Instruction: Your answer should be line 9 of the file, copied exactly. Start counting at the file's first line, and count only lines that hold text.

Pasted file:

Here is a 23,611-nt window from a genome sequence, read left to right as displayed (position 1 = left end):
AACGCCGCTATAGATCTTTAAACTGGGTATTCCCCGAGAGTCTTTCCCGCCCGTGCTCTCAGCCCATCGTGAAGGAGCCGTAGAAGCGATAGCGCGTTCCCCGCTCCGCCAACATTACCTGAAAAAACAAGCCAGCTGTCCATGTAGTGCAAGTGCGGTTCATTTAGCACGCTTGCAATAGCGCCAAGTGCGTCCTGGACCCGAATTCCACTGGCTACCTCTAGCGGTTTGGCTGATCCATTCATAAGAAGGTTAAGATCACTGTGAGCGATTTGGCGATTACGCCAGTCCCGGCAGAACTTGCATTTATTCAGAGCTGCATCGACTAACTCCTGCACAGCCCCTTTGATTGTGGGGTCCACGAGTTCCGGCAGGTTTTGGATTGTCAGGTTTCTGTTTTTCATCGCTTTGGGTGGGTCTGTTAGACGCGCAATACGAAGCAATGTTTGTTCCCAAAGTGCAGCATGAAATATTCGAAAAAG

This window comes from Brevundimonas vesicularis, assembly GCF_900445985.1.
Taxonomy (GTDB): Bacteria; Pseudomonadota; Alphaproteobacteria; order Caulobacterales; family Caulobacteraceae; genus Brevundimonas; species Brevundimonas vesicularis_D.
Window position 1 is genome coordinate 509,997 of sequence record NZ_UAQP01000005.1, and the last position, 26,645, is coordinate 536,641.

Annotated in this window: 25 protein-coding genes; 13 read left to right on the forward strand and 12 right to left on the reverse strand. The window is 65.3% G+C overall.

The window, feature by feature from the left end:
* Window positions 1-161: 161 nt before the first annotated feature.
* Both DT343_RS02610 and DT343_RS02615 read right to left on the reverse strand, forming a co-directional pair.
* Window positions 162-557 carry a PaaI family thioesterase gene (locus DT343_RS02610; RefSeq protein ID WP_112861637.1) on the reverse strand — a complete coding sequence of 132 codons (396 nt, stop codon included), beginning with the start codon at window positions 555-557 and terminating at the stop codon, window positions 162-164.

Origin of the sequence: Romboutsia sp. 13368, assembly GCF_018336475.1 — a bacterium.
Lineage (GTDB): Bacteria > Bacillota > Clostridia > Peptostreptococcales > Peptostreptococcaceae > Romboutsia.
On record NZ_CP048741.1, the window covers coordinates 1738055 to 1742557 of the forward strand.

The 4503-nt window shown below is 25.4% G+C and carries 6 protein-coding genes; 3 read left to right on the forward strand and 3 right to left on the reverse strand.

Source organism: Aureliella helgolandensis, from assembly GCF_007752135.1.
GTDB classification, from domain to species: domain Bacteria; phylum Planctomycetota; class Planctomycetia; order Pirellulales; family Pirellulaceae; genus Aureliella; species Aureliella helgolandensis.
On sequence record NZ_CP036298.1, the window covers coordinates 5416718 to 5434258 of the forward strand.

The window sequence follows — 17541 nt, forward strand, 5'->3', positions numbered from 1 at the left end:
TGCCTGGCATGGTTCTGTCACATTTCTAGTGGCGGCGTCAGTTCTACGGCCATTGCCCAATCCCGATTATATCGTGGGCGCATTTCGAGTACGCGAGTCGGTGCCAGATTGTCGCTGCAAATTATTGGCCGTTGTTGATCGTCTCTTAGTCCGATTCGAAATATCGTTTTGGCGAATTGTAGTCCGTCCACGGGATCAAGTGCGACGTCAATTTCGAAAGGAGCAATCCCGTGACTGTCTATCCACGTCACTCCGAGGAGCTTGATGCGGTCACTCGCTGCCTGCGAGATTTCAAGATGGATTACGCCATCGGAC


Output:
* Both DT343_RS02610 and DT343_RS02615 read right to left on the reverse strand, forming a co-directional pair.